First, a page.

If there is going to be a rumble for the Arctic and for control over its emergent sea lanes and vast, untapped repositories of natural resources, it will be a more complex, nuanced, and asymmetrical struggle. Indeed, it is likely to be defined by a concerted multilateral (if not fully aligned) effort by all eight sovereign Arctic states (inclusive of Russia) in response to rising external interest and pressures from an expanding group of non-Arctic states (inclusive of China). All eight Arctic states will not only endeavor to assert effective and meaningful sovereign control over their respective portions of the Arctic, but to also persuasively demonstrate both their individual and collective capacity to secure and defend their Arctic claims from future external threats. And at the same time, the seven Arctic states (all but Iceland) with an indigenous population will endeavor to successfully manage indigenous claims and aspirations for greater domestic engagement and inclusion that, if left unresolved and without achievement of a stable domestic alignment of state and tribal interests, could be exploited by these very same external states looking north to their future economic and strategic needs. It is this potential for exploitation of indigenous claims and aspirations by non-Arctic states that presents the greatest threat to Arctic stability, and which could become the contested battlespace for a future Arctic Cold War.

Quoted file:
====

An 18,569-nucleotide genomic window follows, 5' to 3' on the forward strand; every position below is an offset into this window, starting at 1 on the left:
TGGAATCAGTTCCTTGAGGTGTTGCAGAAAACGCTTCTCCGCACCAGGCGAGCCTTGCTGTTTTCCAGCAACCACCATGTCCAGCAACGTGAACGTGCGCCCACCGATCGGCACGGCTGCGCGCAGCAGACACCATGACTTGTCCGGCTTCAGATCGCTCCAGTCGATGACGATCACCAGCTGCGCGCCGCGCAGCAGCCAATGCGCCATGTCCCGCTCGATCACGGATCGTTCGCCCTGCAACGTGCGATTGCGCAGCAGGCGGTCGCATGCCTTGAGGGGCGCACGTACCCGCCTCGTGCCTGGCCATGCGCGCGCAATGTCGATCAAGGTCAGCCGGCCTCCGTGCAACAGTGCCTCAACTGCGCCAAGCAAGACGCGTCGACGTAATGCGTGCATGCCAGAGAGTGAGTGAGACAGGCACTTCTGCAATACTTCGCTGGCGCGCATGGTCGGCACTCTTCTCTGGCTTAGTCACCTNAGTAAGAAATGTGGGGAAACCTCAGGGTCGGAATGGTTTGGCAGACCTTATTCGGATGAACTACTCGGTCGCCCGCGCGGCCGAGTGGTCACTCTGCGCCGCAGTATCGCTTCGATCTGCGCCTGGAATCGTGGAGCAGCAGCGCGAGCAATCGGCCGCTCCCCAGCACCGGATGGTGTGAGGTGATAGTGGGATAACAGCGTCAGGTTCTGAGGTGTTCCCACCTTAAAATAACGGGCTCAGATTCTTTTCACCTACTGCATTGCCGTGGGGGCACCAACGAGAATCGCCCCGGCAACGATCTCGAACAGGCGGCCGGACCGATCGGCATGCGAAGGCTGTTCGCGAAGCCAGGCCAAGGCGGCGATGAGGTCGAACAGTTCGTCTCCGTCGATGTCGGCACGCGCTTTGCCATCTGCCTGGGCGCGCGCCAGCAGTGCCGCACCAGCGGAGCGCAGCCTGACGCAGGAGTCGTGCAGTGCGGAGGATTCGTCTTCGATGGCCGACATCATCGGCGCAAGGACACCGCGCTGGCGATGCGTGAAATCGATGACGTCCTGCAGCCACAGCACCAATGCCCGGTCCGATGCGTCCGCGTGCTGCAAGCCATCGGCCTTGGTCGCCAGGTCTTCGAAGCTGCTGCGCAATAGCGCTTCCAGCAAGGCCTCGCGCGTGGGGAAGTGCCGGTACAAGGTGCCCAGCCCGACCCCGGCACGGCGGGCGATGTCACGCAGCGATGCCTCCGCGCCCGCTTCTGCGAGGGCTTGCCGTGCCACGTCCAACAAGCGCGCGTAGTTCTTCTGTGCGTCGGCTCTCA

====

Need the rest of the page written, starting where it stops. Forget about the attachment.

Foundations for Arctic Stability: Multilateralism at the Top of the World